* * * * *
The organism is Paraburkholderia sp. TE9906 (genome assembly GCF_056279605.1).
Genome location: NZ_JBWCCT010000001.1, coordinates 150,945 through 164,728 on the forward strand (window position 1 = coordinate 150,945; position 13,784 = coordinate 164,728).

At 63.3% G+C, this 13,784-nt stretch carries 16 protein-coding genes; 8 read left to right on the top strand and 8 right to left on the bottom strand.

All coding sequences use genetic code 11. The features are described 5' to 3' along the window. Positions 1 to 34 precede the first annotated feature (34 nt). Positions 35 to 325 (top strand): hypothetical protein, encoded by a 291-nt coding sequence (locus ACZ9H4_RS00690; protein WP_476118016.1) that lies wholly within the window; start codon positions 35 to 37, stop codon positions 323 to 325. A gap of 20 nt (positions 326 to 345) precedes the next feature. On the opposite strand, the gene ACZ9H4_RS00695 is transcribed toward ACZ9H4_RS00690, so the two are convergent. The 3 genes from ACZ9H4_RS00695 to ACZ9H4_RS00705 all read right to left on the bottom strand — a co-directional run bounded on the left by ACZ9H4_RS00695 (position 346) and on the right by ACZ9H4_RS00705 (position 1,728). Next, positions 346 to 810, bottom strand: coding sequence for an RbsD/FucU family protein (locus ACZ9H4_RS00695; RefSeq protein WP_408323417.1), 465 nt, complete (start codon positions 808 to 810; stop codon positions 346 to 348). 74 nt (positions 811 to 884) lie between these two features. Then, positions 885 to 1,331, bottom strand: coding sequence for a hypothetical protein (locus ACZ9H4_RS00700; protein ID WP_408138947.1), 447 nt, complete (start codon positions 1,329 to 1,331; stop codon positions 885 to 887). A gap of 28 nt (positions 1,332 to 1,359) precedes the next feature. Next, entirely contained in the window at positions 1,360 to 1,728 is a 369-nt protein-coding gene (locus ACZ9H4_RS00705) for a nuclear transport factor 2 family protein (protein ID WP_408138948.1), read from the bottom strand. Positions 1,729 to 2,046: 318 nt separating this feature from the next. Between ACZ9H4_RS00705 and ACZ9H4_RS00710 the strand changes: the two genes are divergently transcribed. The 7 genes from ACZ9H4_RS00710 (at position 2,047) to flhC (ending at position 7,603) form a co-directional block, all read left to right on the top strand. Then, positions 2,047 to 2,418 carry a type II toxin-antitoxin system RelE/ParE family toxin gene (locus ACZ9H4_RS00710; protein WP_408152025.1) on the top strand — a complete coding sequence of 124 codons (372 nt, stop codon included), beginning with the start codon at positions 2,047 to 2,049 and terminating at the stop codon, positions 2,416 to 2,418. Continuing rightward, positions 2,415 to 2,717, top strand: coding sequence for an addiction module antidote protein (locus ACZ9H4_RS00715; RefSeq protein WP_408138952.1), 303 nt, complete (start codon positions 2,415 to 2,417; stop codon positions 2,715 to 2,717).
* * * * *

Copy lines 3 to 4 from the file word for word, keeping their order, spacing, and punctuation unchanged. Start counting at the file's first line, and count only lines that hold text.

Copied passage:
At 63.3% G+C, this 13,784-nt stretch carries 16 protein-coding genes; 8 read left to right on the top strand and 8 right to left on the bottom strand.

All coding sequences use genetic code 11. The features are described 5' to 3' along the window. Positions 1 to 34 precede the first annotated feature (34 nt). Positions 35 to 325 (top strand): hypothetical protein, encoded by a 291-nt coding sequence (locus ACZ9H4_RS00690; protein WP_476118016.1) that lies wholly within the window; start codon positions 35 to 37, stop codon positions 323 to 325. A gap of 20 nt (positions 326 to 345) precedes the next feature. On the opposite strand, the gene ACZ9H4_RS00695 is transcribed toward ACZ9H4_RS00690, so the two are convergent. The 3 genes from ACZ9H4_RS00695 to ACZ9H4_RS00705 all read right to left on the bottom strand — a co-directional run bounded on the left by ACZ9H4_RS00695 (position 346) and on the right by ACZ9H4_RS00705 (position 1,728). Next, positions 346 to 810, bottom strand: coding sequence for an RbsD/FucU family protein (locus ACZ9H4_RS00695; RefSeq protein WP_408323417.1), 465 nt, complete (start codon positions 808 to 810; stop codon positions 346 to 348). 74 nt (positions 811 to 884) lie between these two features. Then, positions 885 to 1,331, bottom strand: coding sequence for a hypothetical protein (locus ACZ9H4_RS00700; protein ID WP_408138947.1), 447 nt, complete (start codon positions 1,329 to 1,331; stop codon positions 885 to 887). A gap of 28 nt (positions 1,332 to 1,359) precedes the next feature. Next, entirely contained in the window at positions 1,360 to 1,728 is a 369-nt protein-coding gene (locus ACZ9H4_RS00705) for a nuclear transport factor 2 family protein (protein ID WP_408138948.1), read from the bottom strand. Positions 1,729 to 2,046: 318 nt separating this feature from the next. Between ACZ9H4_RS00705 and ACZ9H4_RS00710 the strand changes: the two genes are divergently transcribed. The 7 genes from ACZ9H4_RS00710 (at position 2,047) to flhC (ending at position 7,603) form a co-directional block, all read left to right on the top strand. Then, positions 2,047 to 2,418 carry a type II toxin-antitoxin system RelE/ParE family toxin gene (locus ACZ9H4_RS00710; protein WP_408152025.1) on the top strand — a complete coding sequence of 124 codons (372 nt, stop codon included), beginning with the start codon at positions 2,047 to 2,049 and terminating at the stop codon, positions 2,416 to 2,418. Continuing rightward, positions 2,415 to 2,717, top strand: coding sequence for an addiction module antidote protein (locus ACZ9H4_RS00715; RefSeq protein WP_408138952.1), 303 nt, complete (start codon positions 2,415 to 2,417; stop codon positions 2,715 to 2,717).